Monday, July 16, 2007

Daylight Robbery

Scene of crime
So there I was standing at the kitchen sink minding my own, when I spotted something unusual in the garden. Hang on, I thought, what's that cocky white male, wiry build, short dark hair, age late twenties, doing casually making off with the Tyler lawnmower?

Just as I was reaching for the Major's shotgun, he saw me, left the mower, and calmly climbed over the fence.

I phoned 999.

Despite everything I've written about the police, they arrived pretty quickly. Two cars, dogs, and even a helicopter overhead. A helicopter. Very impressive.

Despite that, as the polite and reassuring officer told me while taking my statement, there's virtually no chance of catching anyone. What's more, because the thief didn't actually escape with the loot, "it won't be recorded as a burglary"- just a burglary from a non-dwelling (I'm guessing that's code for "it won't enter our division's recorded crime stats").

You bet I'm fuming. WTF should I, a law-abiding taxpaying citizen, have to tolerate scumbag lowlife violating my property- cool as you please, in broad daylight- smashing open my shed, and attempting to nick my lawnmower? It was pure luck I was here and saw him.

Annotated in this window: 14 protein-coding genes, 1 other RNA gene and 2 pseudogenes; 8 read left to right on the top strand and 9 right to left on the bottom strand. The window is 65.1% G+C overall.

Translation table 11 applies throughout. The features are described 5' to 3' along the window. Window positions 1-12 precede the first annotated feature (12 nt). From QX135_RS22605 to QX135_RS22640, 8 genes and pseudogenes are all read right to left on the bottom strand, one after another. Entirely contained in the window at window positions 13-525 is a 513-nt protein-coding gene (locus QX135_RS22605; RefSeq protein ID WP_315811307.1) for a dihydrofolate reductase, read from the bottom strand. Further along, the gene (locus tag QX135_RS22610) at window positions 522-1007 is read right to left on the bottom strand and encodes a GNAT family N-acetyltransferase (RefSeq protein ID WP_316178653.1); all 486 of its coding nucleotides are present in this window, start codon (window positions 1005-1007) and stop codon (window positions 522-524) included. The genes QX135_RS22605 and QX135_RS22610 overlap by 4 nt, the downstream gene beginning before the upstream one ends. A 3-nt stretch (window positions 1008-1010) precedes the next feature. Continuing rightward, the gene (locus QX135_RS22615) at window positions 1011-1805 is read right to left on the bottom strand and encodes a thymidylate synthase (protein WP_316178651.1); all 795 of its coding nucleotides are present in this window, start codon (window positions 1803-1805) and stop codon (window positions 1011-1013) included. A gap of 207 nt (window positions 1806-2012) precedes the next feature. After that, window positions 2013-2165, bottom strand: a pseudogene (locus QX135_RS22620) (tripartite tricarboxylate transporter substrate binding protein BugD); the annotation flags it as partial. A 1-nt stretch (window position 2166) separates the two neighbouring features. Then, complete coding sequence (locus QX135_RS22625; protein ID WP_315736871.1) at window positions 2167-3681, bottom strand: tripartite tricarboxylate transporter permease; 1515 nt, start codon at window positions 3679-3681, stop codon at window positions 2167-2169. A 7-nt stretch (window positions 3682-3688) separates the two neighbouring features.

Should I blame the police? Even though they did mount a full turn-out, and only left because a call came summoning them to another burglary in progress? Plus, they later sent a scenes of crime officer to take fingerprints.

Yes, at £17bn pa the police certainly have to take some of the blame: an overall detection rate around 20% just isn't good enough.

But fundamentally, we're back to the old problem.

There's no way someone as cocky as the guy in my garden was a casual first time thief: he looked and acted like a seasoned pro. My bet is that he has a long history of offending, and is one of the 100,000 persistent offenders who commit half our crime.

As we've blogged many times (eg see here), those 100,000 need to put inside and kept there. For ever. It would need another 80,000 jail places, costing us some £3bn pa. But £1bn of that could be found straightaway from shutting down the hopeless Probation Service.
It's all so obvious it's giving me a headache. Does anyone have any idea how we could get our wibbly politicos to do it?
Meanwhile I need to get our shed repaired. And I doubt the insurance is going to pay.
Update: The Major's just been round in a state of high excitement, offering to lend me his Mustang Energiser. Normally used for controlling rogue elephants (we get no end of them down our way), it's mains powered and delivers a hefty 5 joules of "energising" direct to the miscreant's soft tissues (see here for full details).
Update 2: According to a new survey carried out by Cornhill, "almost a third of UK householders keep items like golf clubs, cricket bats and heavy torches in case intruders enter their homes. It also reported that only one in five feels safe in their own homes at night." That's what happens when the law breaks down.

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